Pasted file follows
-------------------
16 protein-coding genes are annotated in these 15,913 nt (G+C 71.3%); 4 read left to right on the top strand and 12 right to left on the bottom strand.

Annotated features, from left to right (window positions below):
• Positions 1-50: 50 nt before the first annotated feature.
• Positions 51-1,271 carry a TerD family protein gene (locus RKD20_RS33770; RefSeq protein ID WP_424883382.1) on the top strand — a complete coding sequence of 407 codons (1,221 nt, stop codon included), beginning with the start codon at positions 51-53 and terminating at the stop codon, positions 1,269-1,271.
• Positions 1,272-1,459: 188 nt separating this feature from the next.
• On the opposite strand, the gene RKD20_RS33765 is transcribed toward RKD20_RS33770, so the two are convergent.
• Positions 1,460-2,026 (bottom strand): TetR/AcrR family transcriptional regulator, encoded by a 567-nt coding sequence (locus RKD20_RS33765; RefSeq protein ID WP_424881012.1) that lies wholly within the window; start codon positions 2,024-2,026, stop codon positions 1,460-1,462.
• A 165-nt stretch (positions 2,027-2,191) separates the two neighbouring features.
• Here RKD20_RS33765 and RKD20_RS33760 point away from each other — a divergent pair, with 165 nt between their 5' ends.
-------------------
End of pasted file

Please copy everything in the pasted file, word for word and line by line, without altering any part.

16 protein-coding genes are annotated in these 15,913 nt (G+C 71.3%); 4 read left to right on the top strand and 12 right to left on the bottom strand.

Annotated features, from left to right (window positions below):
• Positions 1-50: 50 nt before the first annotated feature.
• Positions 51-1,271 carry a TerD family protein gene (locus RKD20_RS33770; RefSeq protein ID WP_424883382.1) on the top strand — a complete coding sequence of 407 codons (1,221 nt, stop codon included), beginning with the start codon at positions 51-53 and terminating at the stop codon, positions 1,269-1,271.
• Positions 1,272-1,459: 188 nt separating this feature from the next.
• On the opposite strand, the gene RKD20_RS33765 is transcribed toward RKD20_RS33770, so the two are convergent.
• Positions 1,460-2,026 (bottom strand): TetR/AcrR family transcriptional regulator, encoded by a 567-nt coding sequence (locus RKD20_RS33765; RefSeq protein ID WP_424881012.1) that lies wholly within the window; start codon positions 2,024-2,026, stop codon positions 1,460-1,462.
• A 165-nt stretch (positions 2,027-2,191) separates the two neighbouring features.
• Here RKD20_RS33765 and RKD20_RS33760 point away from each other — a divergent pair, with 165 nt between their 5' ends.